I'm pregnant. I just found out. I'm having an abortion on Saturday at 10 a.m.
Those are three text messages I sent to my closest friends, in that order, last weekend, a few hours after I went to the Rite Aid near my boyfriend’s apartment to buy an at-home pregnancy test. I’d walked to the pharmacy in a pair of awkwardly fitting denim cutoffs and the shirt I slept in the night before, with the singular goal of ruling out pregnancy as an explanation for why my period still hadn’t shown up a week after it was supposed to. I had all my usual pre-period symptoms -- cramps, sore breasts, insatiable hunger -- but no period. I assumed the lateness had something to do with my horrific and sporadic eating habits, as I subsist mostly on Hot Cheetos and red licorice. That probably seems delusional; it probably seems less so when I mention I’ve had a copper IUD for a year.
So, no, it didn’t seem outrageous to think my period was just reconfiguring itself, as it has many times in the past. What did seem outrageous, though, were the two blue lines that showed up on the first pregnancy test I took when I got home -- the ones that indicated I was pregnant, making my heart start pounding so loud I really could hear it in my ears, just like in the movies. I left the bathroom with the test in my hand and went to go show my boyfriend, who held me while I cried and shook and tried to catch my breath. I took the second test to be sure, then sent those first two text messages to my sister and my friends. I sent the third one after I went to Planned Parenthood to book an appointment I hoped I'd never have to make.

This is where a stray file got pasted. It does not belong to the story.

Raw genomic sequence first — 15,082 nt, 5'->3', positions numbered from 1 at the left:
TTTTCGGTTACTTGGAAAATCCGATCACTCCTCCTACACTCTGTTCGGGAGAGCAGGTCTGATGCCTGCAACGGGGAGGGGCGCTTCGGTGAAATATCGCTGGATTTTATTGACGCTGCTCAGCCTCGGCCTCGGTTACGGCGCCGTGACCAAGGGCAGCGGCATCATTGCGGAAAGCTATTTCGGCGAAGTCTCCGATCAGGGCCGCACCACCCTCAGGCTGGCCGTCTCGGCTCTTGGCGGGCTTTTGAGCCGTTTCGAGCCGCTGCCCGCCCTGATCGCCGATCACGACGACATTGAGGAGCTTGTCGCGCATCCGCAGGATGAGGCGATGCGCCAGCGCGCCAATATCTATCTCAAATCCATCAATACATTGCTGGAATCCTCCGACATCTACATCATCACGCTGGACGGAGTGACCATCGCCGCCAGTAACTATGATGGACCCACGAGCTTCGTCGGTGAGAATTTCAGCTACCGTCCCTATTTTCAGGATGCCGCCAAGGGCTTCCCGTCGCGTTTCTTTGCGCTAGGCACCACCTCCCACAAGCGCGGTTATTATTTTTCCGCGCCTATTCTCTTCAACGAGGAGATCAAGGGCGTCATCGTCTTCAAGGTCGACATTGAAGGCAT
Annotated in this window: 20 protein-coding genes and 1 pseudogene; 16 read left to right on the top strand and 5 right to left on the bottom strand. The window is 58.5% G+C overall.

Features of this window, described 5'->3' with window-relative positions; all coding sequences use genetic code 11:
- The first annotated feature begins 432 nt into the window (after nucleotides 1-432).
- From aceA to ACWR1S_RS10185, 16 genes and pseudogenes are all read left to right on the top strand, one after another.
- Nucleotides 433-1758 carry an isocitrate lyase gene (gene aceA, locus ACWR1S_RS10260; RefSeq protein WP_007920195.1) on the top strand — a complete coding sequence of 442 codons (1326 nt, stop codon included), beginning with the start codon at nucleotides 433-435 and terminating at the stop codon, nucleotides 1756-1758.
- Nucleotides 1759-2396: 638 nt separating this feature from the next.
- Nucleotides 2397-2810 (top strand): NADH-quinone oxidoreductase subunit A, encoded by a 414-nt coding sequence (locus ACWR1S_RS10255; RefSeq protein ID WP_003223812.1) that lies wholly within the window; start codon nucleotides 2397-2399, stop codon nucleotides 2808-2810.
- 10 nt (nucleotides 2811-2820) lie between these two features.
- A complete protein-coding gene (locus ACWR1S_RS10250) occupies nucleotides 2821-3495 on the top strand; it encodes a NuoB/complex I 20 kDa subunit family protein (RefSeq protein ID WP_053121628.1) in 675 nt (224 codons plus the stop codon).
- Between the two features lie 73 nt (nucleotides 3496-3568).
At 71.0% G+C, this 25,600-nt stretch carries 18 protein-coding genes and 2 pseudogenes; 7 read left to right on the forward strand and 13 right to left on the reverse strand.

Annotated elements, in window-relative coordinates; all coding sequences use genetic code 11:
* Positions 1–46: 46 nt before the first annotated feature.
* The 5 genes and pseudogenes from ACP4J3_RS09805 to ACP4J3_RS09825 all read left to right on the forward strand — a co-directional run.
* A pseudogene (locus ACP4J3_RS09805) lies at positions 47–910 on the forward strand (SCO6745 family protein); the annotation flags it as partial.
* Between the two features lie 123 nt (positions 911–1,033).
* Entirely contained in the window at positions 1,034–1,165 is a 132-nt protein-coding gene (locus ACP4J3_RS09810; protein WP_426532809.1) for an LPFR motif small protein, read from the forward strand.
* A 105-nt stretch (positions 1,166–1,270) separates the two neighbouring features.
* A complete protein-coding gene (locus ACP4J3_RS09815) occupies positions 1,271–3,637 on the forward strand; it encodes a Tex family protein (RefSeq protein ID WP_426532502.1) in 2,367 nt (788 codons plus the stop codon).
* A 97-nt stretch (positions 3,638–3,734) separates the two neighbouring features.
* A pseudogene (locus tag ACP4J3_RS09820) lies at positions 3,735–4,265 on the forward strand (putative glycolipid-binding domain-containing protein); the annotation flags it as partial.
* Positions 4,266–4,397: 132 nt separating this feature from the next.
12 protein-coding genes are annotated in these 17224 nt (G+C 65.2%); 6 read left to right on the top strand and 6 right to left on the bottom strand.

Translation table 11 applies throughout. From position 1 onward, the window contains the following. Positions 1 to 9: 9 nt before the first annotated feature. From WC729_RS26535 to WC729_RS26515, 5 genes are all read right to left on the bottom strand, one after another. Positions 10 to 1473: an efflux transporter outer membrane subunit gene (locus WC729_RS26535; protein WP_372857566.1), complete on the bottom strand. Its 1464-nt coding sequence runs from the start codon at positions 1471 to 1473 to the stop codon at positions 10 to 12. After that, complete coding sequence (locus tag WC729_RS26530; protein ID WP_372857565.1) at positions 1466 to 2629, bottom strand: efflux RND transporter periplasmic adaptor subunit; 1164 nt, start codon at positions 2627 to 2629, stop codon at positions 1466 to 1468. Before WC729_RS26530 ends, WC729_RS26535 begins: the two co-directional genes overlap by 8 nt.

Those three text messages are also the sentences that best describe my current situation, in the days before I'm scheduled to have an abortion. I'm pregnant. I just found out. I'm having an abortion on Saturday at 10 a.m.
I have no idea what Saturday will be like because it's not Saturday yet. Just as I've had no psychic abilities at any other point in my life, I have no way to predict what I'll be thinking or feeling immediately before or after my arrival at the clinic this weekend. I assume I'll wake up early, wonder what I should wear because I've never had an abortion before, pick something in a rush and then hold hands with my boyfriend as we make our way to Planned Parenthood. I've stopped trying to think past those mundane actions, though, because no amount of surmising will get me any closer to knowing how Saturday will feel before it's Saturday.
And, it seems, no amount of background information -- no critical mass of other women's stories or screenings of “Obvious Child” -- will give me much insight into how I, Jenny Kutner, will feel about my abortion when it happens. Still, I have been looking for background information, and I briefly tried to defy my stubbornly non-psychic brain by reading what other women have written about their abortion experiences.